Pochoir is a method of illustration that incorporates stencilling with more traditional watercolour techniques. the results are characterized by clean/hard/graphic edges on objects that are otherwise painted with the softer and often looser qualities of watercolour. Stencilling as a method has been used throughout art history, from cave painting to the decoration of cloth in any number of cultures, notably in japanese Katazome, an Edo-period method of decorating silk. More recently stencilling, in the form of Pochoir, was used extensively in the Art-Nouveau and Art Deco movements of the 1920's.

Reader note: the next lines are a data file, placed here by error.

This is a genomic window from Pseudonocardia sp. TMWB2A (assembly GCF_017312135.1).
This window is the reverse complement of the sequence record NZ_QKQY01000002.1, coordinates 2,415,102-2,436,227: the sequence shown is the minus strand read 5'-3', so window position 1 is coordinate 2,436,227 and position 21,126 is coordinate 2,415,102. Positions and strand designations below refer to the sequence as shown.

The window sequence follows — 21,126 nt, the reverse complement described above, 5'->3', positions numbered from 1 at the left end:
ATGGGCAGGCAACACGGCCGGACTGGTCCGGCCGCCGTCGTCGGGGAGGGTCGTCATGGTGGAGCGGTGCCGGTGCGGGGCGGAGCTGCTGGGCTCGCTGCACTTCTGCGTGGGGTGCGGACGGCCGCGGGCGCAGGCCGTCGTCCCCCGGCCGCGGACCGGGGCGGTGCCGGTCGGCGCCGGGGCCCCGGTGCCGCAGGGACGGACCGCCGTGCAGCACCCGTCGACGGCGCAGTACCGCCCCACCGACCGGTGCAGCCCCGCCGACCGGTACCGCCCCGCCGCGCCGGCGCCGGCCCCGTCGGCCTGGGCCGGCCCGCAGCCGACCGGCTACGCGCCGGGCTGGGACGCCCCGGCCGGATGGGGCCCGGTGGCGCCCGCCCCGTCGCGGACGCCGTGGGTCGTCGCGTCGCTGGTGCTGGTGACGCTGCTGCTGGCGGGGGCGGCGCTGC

Here, we use the technique to create graphically arresting images of birds. Students place clear frisket film over watercolour paper, then using a sharpie marker are asked to draw, as accurately as possible from selected photographs, the silhouette of an image of a bird. The silhouette is then carefully cut out and peeled off, leaving the watercolour paper exposed in the shape of the drawing. Students then paint the bird in watercolour, focusing on building depth of colour, value and detail through patient layering, while simultaneously maintaing a loose style, allowing the brush and the paint to do a lot of the "work". Despite some early problems with "bleed under" we were very pleased with the results.